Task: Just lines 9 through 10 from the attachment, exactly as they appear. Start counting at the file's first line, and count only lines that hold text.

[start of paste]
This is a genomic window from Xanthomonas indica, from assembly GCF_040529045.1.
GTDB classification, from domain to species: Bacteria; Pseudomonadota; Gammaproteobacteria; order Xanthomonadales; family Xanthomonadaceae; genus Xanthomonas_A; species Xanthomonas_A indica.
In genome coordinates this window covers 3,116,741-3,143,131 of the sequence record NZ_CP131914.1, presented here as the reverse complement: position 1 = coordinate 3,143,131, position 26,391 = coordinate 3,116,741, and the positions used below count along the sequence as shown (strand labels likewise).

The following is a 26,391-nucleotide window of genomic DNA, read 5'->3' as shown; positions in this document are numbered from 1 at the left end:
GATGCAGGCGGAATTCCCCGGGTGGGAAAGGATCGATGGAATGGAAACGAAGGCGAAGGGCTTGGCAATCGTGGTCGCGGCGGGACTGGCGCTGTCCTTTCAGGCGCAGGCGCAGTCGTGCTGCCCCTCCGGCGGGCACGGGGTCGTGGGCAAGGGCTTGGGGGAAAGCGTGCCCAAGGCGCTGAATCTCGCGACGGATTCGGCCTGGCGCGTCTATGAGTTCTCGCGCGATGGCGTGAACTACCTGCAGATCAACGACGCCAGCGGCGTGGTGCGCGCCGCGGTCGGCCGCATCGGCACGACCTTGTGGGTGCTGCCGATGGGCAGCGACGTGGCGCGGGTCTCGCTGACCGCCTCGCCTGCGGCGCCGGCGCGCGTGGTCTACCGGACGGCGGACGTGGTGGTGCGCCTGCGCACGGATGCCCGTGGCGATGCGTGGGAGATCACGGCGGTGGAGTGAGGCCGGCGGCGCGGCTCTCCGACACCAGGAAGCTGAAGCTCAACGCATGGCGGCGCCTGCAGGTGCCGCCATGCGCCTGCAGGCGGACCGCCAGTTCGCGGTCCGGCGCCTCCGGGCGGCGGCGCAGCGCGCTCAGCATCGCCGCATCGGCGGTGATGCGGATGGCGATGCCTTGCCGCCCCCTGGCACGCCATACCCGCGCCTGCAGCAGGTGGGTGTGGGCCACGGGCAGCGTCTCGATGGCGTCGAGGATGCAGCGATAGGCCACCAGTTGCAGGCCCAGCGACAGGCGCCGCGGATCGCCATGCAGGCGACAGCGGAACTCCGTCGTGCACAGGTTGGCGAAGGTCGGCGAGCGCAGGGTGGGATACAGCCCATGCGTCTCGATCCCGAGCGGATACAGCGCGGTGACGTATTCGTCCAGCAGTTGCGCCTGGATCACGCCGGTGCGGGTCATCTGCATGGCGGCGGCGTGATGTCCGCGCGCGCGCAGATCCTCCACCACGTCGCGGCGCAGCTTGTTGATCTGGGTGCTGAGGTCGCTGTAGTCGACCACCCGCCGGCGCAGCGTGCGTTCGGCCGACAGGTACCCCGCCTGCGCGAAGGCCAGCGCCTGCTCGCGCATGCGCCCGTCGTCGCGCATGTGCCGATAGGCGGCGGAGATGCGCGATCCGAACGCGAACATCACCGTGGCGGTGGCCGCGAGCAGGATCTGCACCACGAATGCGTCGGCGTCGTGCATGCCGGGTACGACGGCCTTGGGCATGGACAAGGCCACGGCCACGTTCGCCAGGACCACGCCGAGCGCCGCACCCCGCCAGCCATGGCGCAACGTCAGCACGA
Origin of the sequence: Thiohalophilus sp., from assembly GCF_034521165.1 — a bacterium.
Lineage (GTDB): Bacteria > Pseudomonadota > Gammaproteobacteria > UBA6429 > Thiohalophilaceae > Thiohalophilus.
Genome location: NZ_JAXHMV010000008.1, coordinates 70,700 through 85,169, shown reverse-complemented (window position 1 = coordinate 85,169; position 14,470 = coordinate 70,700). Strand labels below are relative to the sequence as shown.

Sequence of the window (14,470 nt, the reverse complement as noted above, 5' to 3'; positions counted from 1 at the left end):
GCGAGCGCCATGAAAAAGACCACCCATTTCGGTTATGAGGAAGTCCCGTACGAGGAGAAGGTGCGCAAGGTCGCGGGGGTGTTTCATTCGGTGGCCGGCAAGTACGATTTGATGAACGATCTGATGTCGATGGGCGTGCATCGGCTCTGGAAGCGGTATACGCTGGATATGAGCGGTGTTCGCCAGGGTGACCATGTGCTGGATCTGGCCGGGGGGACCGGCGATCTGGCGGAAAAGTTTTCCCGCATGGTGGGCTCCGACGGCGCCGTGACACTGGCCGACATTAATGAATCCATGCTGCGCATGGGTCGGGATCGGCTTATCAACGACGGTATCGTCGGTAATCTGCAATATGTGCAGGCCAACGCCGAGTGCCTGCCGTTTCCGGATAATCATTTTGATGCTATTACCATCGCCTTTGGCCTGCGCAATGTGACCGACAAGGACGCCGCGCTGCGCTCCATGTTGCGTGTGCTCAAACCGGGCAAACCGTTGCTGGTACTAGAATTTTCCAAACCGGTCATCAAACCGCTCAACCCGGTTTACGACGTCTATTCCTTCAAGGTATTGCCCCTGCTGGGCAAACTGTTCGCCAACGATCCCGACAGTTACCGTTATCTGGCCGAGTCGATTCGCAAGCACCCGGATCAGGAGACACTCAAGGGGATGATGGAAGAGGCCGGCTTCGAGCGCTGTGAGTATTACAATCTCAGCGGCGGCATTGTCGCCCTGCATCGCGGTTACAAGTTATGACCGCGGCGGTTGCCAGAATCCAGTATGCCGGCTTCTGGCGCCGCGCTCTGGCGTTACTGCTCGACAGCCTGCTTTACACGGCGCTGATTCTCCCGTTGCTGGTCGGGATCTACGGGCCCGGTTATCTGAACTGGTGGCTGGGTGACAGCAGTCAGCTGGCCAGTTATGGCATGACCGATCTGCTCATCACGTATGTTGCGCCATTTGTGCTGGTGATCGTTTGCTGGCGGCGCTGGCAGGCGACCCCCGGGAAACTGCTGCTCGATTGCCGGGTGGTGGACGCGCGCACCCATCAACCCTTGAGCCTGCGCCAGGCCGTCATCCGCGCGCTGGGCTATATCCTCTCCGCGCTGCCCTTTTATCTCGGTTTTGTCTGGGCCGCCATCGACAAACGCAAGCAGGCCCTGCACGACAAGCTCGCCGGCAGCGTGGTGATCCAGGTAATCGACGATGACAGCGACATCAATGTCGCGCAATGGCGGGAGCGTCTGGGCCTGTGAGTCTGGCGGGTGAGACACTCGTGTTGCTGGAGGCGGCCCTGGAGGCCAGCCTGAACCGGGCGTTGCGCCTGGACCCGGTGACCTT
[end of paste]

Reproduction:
Sequence of the window (14,470 nt, the reverse complement as noted above, 5' to 3'; positions counted from 1 at the left end):
GCGAGCGCCATGAAAAAGACCACCCATTTCGGTTATGAGGAAGTCCCGTACGAGGAGAAGGTGCGCAAGGTCGCGGGGGTGTTTCATTCGGTGGCCGGCAAGTACGATTTGATGAACGATCTGATGTCGATGGGCGTGCATCGGCTCTGGAAGCGGTATACGCTGGATATGAGCGGTGTTCGCCAGGGTGACCATGTGCTGGATCTGGCCGGGGGGACCGGCGATCTGGCGGAAAAGTTTTCCCGCATGGTGGGCTCCGACGGCGCCGTGACACTGGCCGACATTAATGAATCCATGCTGCGCATGGGTCGGGATCGGCTTATCAACGACGGTATCGTCGGTAATCTGCAATATGTGCAGGCCAACGCCGAGTGCCTGCCGTTTCCGGATAATCATTTTGATGCTATTACCATCGCCTTTGGCCTGCGCAATGTGACCGACAAGGACGCCGCGCTGCGCTCCATGTTGCGTGTGCTCAAACCGGGCAAACCGTTGCTGGTACTAGAATTTTCCAAACCGGTCATCAAACCGCTCAACCCGGTTTACGACGTCTATTCCTTCAAGGTATTGCCCCTGCTGGGCAAACTGTTCGCCAACGATCCCGACAGTTACCGTTATCTGGCCGAGTCGATTCGCAAGCACCCGGATCAGGAGACACTCAAGGGGATGATGGAAGAGGCCGGCTTCGAGCGCTGTGAGTATTACAATCTCAGCGGCGGCATTGTCGCCCTGCATCGCGGTTACAAGTTATGACCGCGGCGGTTGCCAGAATCCAGTATGCCGGCTTCTGGCGCCGCGCTCTGGCGTTACTGCTCGACAGCCTGCTTTACACGGCGCTGATTCTCCCGTTGCTGGTCGGGATCTACGGGCCCGGTTATCTGAACTGGTGGCTGGGTGACAGCAGTCAGCTGGCCAGTTATGGCATGACCGATCTGCTCATCACGTATGTTGCGCCATTTGTGCTGGTGATCGTTTGCTGGCGGCGCTGGCAGGCGACCCCCGGGAAACTGCTGCTCGATTGCCGGGTGGTGGACGCGCGCACCCATCAACCCTTGAGCCTGCGCCAGGCCGTCATCCGCGCGCTGGGCTATATCCTCTCCGCGCTGCCCTTTTATCTCGGTTTTGTCTGGGCCGCCATCGACAAACGCAAGCAGGCCCTGCACGACAAGCTCGCCGGCAGCGTGGTGATCCAGGTAATCGACGATGACAGCGACATCAATGTCGCGCAATGGCGGGAGCGTCTGGGCCTGTGAGTCTGGCGGGTGAGACACTCGTGTTGCTGGAGGCGGCCCTGGAGGCCAGCCTGAACCGGGCGTTGCGCCTGGACCCGGTGACCTT